Donald Trump declares victory from his 17 chandelier palace in Florida

The Republican ensured that, along with his branded Trump hand towels, he was to host the most moneyed election party night the world had ever seen

The meringue excesses of the DJT Ballroom at Mar-A-Lago – the 17 giant chandeliers reflected in the polished marble floor – promised a dainty Disney princess, perhaps, or a tiny-toed ballerina.

Or was Marie Antoinette about to step from behind the stage’s lusciously-lit drapery? She did have big hair.

Those initials surely left little room for confusion; nor did the disposable towelettes in the gents beneath the stairs, imprinted with a gold coat of arms bearing the now very familiar letters: T-R-U-M-P. 

This is the lair of Donald Trump, an extravagance sat on the spit of land that is Palm Beach. There are no modest homes here, but his mansion, which he has turned into an exclusive club, is the grandest of them all.  

Built in 1927 by a cornflakes heiress, Marjorie Merriweather Post, it indeed stretches from the sea to the lagoon, hence its name.  It has secrets too, like a tunnel leading directly to the beach.

And so it was he who strode to the podium to bask in the spoils of another big Tuesday of primary voting. But this was no normal election night rally.

We, the reporters who been graced with invitations, were a small tennis court away from the candidate. Between us and him were two hundred-odd of his Palm Beach pals, most of them paying members of the club, arrayed on rows of gilded banquet chairs. 

It was, in other words, the most moneyed election night party the world has ever seen. And the mood was happy indeed, with all the victories their champion had clocked up. Perhaps only their arrival had tried their patience, Bentley’s jostling with reporters’ rentals in the club driveway.

That Mar-A-Lago is so lavish sits just fine with Darleen Soave. With her husband George – him splendid in cream summer linen, her sporting a gigantic diamond pendant on her bronzed chest – she had learned before Mr Trump spoke that they had been accepted as members.  

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17 chandeliers lit up the ballroom

“I love him and I want to be here with him,” she said with a gush. “I just got my package and everything from the manager.”

Yes, he spends a lot of money keeping Mar-A-Lago fabulous, she says, casting appreciative eyes at the Versailles coffered ceilings, “but he gives to charities, and to veterans” too. 

Most of them not spring chickens, some in the audience still couldn’t sit as Mr Trump began to speak.  He is their energiser.  

“Sit down everyone please, I mean this is Mar-A-Lago, we have seats!” Mr Trump declared.  He slathered his guests with love, even if his eye was trained really on the cameras at the back.

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Branded towels were at guests' disposal

It was, of course, a monologue mostly of self-congratulation. He was winning, he opined, even with the hurricane of attacks unleashed by his enemies.

“Nobody has ever, ever in the history of politics, received the kind of negative advertising that I have.  Mostly false, vicious, horrible.”  The crowd, suddenly less genteel, was clapping and whooping, so he pressed on: “Lies, deceit, disgusting reporters.” (It’s a wonder we were allowed in, except of course that it isn’t.)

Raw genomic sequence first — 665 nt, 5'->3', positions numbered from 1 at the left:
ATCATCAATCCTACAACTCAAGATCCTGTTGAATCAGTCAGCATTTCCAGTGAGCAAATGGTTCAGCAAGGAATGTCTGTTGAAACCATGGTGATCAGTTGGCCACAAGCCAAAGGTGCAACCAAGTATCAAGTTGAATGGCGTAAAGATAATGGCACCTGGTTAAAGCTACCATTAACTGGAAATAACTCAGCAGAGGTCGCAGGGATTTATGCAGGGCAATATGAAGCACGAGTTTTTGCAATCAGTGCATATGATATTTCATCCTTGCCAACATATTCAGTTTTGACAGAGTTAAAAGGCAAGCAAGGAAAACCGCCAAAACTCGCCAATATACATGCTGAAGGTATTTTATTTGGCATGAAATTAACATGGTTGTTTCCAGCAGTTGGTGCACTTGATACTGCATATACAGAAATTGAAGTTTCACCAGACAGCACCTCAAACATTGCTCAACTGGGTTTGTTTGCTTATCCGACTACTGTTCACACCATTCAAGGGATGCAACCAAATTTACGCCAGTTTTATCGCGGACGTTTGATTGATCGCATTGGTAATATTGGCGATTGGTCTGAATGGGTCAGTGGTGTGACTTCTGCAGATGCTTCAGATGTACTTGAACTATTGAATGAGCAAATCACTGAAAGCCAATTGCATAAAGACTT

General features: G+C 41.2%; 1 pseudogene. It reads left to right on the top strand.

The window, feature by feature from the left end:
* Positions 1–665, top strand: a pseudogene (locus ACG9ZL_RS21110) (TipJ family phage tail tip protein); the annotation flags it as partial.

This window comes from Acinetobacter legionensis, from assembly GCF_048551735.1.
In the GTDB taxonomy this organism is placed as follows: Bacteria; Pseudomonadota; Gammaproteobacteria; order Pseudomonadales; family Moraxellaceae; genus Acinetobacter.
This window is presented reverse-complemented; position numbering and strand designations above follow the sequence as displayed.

The event had been advertised by the Trump campaign as a press conference. Yet he entertained no questions, sweeping off stage right when he was done.  He had achieved what he needed, reminding America of his newly found political prowess.

The night itself could have been a little better for the developer and former reality TV host.  In spite of campaigning in the state heavily, Mr Trump failed to steal Ohio from its sitting Governor, John Kasich, who now will plod on, even though that is the only state he has taken so far. He did sweep Florida, and Mr Rubio into the political wilderness, and also took North Carolina and Illinois.  

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Gushing guests gather by the pool

In Missouri, he was in a tight race with Senator Ted Cruz, who survives as his closest rival.

For much of the early going of his speech, Mr Trump dwelled on a new poll in The Economist showing him with 53 per cent support among Republicans, countering the narrative of doubters that he can’t break that magical 50 per cent barrier that would put him on a safe path to the nomination.

It is a daft argument, he said, because this hasn’t been a two-person race. (Though it became a three-way contest on Tuesday as Marco Rubio dropped out.)  

“I have to explain to these people, they don’t understand basic physics, basic mathematics. We are four people, we are four people, you have to understand. So when you get 53, that’s an amazing achievement.”

Yet while a herd of elephants could fit in the DJT ballroom, only one was necessary on this important night. It looms, but he wouldn’t speak about it. It’s that pesky math again.

Mr Trump’s loss in Ohio makes it much more likely he will fall short of taking the simple majority of delegates he needs to avoid a contested Republican Party convention in July, never mind the poll in The Economist.  And while he might survive an all-out brawl on the convention fall in Cleveland, he might not.

And then he’d have to give up his president-in-waiting performance and go back to club owner.

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